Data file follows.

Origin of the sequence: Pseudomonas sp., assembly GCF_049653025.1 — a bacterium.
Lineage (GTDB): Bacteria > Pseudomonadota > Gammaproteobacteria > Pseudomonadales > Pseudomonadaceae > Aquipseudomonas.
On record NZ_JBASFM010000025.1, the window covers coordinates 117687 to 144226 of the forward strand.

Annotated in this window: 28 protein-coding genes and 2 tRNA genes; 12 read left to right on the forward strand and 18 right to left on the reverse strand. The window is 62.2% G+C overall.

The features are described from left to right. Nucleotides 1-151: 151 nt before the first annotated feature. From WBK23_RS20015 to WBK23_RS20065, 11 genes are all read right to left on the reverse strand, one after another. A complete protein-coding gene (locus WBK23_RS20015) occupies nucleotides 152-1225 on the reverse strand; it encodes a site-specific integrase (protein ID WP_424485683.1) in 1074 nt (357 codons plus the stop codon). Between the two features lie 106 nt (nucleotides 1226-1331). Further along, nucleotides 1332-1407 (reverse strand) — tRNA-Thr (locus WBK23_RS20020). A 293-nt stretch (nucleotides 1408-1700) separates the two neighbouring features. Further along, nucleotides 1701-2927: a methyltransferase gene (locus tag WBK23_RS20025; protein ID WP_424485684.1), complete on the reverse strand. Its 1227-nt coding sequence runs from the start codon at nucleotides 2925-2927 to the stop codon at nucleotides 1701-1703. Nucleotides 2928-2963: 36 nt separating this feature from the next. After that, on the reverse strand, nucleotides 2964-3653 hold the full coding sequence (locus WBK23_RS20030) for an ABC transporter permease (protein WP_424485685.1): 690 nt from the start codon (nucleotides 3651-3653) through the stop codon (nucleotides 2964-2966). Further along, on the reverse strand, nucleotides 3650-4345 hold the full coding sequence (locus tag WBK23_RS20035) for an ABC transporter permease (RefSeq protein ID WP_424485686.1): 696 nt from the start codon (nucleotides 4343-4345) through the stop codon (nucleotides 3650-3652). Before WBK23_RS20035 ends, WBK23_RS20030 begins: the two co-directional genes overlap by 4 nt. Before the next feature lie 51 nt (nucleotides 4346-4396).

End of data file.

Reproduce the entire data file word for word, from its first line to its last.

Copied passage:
Origin of the sequence: Pseudomonas sp., assembly GCF_049653025.1 — a bacterium.
Lineage (GTDB): Bacteria > Pseudomonadota > Gammaproteobacteria > Pseudomonadales > Pseudomonadaceae > Aquipseudomonas.
On record NZ_JBASFM010000025.1, the window covers coordinates 117687 to 144226 of the forward strand.

Annotated in this window: 28 protein-coding genes and 2 tRNA genes; 12 read left to right on the forward strand and 18 right to left on the reverse strand. The window is 62.2% G+C overall.

The features are described from left to right. Nucleotides 1-151: 151 nt before the first annotated feature. From WBK23_RS20015 to WBK23_RS20065, 11 genes are all read right to left on the reverse strand, one after another. A complete protein-coding gene (locus WBK23_RS20015) occupies nucleotides 152-1225 on the reverse strand; it encodes a site-specific integrase (protein ID WP_424485683.1) in 1074 nt (357 codons plus the stop codon). Between the two features lie 106 nt (nucleotides 1226-1331). Further along, nucleotides 1332-1407 (reverse strand) — tRNA-Thr (locus WBK23_RS20020). A 293-nt stretch (nucleotides 1408-1700) separates the two neighbouring features. Further along, nucleotides 1701-2927: a methyltransferase gene (locus tag WBK23_RS20025; protein ID WP_424485684.1), complete on the reverse strand. Its 1227-nt coding sequence runs from the start codon at nucleotides 2925-2927 to the stop codon at nucleotides 1701-1703. Nucleotides 2928-2963: 36 nt separating this feature from the next. After that, on the reverse strand, nucleotides 2964-3653 hold the full coding sequence (locus WBK23_RS20030) for an ABC transporter permease (protein WP_424485685.1): 690 nt from the start codon (nucleotides 3651-3653) through the stop codon (nucleotides 2964-2966). Further along, on the reverse strand, nucleotides 3650-4345 hold the full coding sequence (locus tag WBK23_RS20035) for an ABC transporter permease (RefSeq protein ID WP_424485686.1): 696 nt from the start codon (nucleotides 4343-4345) through the stop codon (nucleotides 3650-3652). Before WBK23_RS20035 ends, WBK23_RS20030 begins: the two co-directional genes overlap by 4 nt. Before the next feature lie 51 nt (nucleotides 4346-4396).